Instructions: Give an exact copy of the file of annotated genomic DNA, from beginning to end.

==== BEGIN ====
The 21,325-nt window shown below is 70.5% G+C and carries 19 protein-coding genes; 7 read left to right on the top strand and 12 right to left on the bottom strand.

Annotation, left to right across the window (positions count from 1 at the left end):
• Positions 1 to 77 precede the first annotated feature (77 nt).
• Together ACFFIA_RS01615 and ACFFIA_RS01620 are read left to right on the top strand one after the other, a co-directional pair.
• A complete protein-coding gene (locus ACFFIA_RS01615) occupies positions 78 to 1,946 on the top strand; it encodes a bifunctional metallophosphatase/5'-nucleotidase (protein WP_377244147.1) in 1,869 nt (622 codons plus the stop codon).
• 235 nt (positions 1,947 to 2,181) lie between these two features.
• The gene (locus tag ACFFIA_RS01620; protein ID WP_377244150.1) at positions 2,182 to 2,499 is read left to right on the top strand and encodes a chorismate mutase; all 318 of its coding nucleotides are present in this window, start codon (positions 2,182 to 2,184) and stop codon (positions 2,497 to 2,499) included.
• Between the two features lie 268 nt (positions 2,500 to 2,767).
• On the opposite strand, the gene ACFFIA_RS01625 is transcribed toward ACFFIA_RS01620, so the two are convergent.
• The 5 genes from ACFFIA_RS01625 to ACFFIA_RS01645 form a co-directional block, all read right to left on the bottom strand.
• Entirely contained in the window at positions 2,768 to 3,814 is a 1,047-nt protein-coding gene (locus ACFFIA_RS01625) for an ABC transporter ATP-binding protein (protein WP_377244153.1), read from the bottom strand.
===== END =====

The 21,325-nt window shown below is 70.5% G+C and carries 19 protein-coding genes; 7 read left to right on the top strand and 12 right to left on the bottom strand.

Annotation, left to right across the window (positions count from 1 at the left end):
• Positions 1 to 77 precede the first annotated feature (77 nt).
• Together ACFFIA_RS01615 and ACFFIA_RS01620 are read left to right on the top strand one after the other, a co-directional pair.
• A complete protein-coding gene (locus ACFFIA_RS01615) occupies positions 78 to 1,946 on the top strand; it encodes a bifunctional metallophosphatase/5'-nucleotidase (protein WP_377244147.1) in 1,869 nt (622 codons plus the stop codon).
• 235 nt (positions 1,947 to 2,181) lie between these two features.
• The gene (locus tag ACFFIA_RS01620; protein ID WP_377244150.1) at positions 2,182 to 2,499 is read left to right on the top strand and encodes a chorismate mutase; all 318 of its coding nucleotides are present in this window, start codon (positions 2,182 to 2,184) and stop codon (positions 2,497 to 2,499) included.
• Between the two features lie 268 nt (positions 2,500 to 2,767).
• On the opposite strand, the gene ACFFIA_RS01625 is transcribed toward ACFFIA_RS01620, so the two are convergent.
• The 5 genes from ACFFIA_RS01625 to ACFFIA_RS01645 form a co-directional block, all read right to left on the bottom strand.
• Entirely contained in the window at positions 2,768 to 3,814 is a 1,047-nt protein-coding gene (locus ACFFIA_RS01625) for an ABC transporter ATP-binding protein (protein WP_377244153.1), read from the bottom strand.